Josna Rege

237. Turning Towards the Light

In 1980s, 2010s, Inter/Transnational, Media, Music, Nature, seasons, Stories, United States, Work on December 21, 2013 at 4:59 pm
© Whetstone Press

© Whetstone Press

For seven years, between 1980 and 1986, Whetstone Press, which started out as a letterpress printing partnership run by Andrew (master printer), Eve (graphic designer), and me (Jack of all trades), designed, printed, and sent out a Winter Solstice card to all our friends and customers. After a while the demand was such that we sold packs of them through a little catalogue we mailed out to our list. There are many people who don’t subscribe to any one organized religion but would nonetheless like to mark the season in some other way than through an insipid Hallmark Happy Holidays card.

Two decades on, although one can find the odd solstice card in certain limited markets, I still feel that ours struck a perfect balance, avoiding cloying sentiment and religiosity while celebrating fellowship and light.  Pictured here are the first and the last solstice cards we made. The first was based on photographs of frost that Eve and I found in Harvard’s Widener Library, after which Eve created color separations and the sun and Andrew printed them in sea-green and gold. The last, when Andrew and I were still new parents, was designed and printed entirely by Eve, based on It Don’t Make Sense, a song by the late great blues musician Willie Dixon.

Writing on this Winter Solstice as gray fades to black, I wish to stand still for a moment, just as we imagine the sun does on this day, and give thanks to the light. Although for friends in the Southern Hemisphere today of course is the Summer Solstice, it is equally a pivot point when we can pause, look inward with the inner eye to our still, quiet center, direct our gaze outward beyond our little selves to the great, mysterious, ever-unfolding story, and be filled with awe.

Of the nearly-four years of stories on Tell Me Another, several have reflected upon this time of year. I list and link to them below for newer readers, with apologies to those of you who have seen them before. Wishing you all a Happy Solstice!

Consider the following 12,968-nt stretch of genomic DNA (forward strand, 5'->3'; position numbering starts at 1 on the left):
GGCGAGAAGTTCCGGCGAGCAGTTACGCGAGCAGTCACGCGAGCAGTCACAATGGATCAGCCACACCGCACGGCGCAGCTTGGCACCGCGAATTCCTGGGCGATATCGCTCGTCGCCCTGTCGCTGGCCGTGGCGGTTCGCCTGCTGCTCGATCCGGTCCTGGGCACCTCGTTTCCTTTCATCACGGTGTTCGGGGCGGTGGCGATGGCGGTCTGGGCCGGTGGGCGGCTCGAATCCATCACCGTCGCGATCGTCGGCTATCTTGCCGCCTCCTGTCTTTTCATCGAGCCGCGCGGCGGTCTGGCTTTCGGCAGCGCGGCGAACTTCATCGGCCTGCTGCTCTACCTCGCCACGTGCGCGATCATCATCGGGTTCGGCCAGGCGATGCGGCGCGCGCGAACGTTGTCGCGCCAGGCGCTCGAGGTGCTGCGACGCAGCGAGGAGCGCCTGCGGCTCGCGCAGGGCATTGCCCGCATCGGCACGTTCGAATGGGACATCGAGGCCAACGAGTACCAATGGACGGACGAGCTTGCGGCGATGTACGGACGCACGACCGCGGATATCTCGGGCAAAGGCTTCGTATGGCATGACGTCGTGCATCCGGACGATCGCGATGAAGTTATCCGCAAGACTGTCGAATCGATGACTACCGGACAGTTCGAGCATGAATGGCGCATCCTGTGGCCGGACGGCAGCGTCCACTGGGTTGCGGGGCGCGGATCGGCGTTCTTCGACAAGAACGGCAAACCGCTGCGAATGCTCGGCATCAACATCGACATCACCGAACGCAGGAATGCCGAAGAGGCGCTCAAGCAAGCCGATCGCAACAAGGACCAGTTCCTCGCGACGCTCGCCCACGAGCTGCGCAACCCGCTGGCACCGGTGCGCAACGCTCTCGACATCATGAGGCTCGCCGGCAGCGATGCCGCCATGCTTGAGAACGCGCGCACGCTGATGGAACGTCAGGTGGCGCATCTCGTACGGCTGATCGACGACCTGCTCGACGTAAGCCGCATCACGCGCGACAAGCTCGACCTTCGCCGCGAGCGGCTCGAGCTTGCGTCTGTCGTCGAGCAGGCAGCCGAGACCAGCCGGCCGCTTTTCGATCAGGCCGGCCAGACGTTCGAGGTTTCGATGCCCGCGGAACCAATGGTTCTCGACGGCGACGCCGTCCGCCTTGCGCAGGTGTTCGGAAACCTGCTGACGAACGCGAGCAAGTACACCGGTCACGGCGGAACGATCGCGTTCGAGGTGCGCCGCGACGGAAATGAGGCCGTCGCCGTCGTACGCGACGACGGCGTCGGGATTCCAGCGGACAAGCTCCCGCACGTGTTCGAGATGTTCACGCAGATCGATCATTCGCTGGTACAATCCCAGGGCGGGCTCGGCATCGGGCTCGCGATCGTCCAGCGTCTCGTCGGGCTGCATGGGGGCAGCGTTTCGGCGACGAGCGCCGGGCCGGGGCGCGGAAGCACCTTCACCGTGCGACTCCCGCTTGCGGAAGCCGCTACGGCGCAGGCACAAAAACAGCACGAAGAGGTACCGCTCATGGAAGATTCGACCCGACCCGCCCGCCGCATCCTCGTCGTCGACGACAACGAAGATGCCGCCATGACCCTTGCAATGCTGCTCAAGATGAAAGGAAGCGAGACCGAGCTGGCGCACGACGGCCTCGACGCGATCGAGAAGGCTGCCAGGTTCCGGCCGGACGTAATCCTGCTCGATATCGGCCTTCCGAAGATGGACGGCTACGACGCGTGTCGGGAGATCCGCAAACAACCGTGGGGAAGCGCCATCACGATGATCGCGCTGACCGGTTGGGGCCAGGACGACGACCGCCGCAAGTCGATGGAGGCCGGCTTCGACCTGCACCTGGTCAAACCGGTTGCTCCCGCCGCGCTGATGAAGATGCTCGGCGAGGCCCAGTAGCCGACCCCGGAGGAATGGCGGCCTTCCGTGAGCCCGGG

70. Party Pieces

85. St. Nicholas’ Day

86. Bottled Sunshine

131. Across the Miles

132. My Muddle

133. So Many Things Have Disappeared

152. No Swaddling, Please!

166. In the Bleak Midwinter

69.  At the Gates of Dawn

Frost  (© Whetstone Press)

Frost (© Whetstone Press)

Tell Me Another (Contents to Date)

Chronological Table of Contents

Advertisements
  1. for josna, and whoever likes it, at the year’s turn.
    _beholden_

    beholden to change
    of season: winds, tempers and years
    we are anxious, or grateful some things do pass
    always middling
    being claimed, and claiming
    we hold on to ourselves, to love, to care, to
    images of life
    and insist we are here
    together
    missing presence
    cherishing words.

    • Thank you for this lovely poem, Sabine–yours? I love the way “beholden” works in it. For me, not only that we have to acknowledge that we are all subject to change, but also that we owe it something, or as you put it so well, that it has a claim on us. And that we hold on to a false idea of solidity, even in our profession as wordsmiths. I keep reading it again and seeing more and more in it. Love, J

  2. Happy Solstice to you too. Fascinating account of the cards you printed.

    • Thank you, bottleworder. I hadn’t written much about our press before–many more stories there waiting to be told. I’m visiting my son in NYC at the moment, and it seems that letterpress is enjoying a big comeback; there are racks and racks of letterpress-printed cards in the bookstores.

  3. Love the cards Josna. Refreshingly different. Happy Winter Solstice to you and yours.

Leave a Reply

Fill in your details below or click an icon to log in:

WordPress.com Logo

You are commenting using your WordPress.com account. Log Out / Change )

Twitter picture

You are commenting using your Twitter account. Log Out / Change )

Facebook photo

You are commenting using your Facebook account. Log Out / Change )

Google+ photo

You are commenting using your Google+ account. Log Out / Change )

Connecting to %s

%d bloggers like this: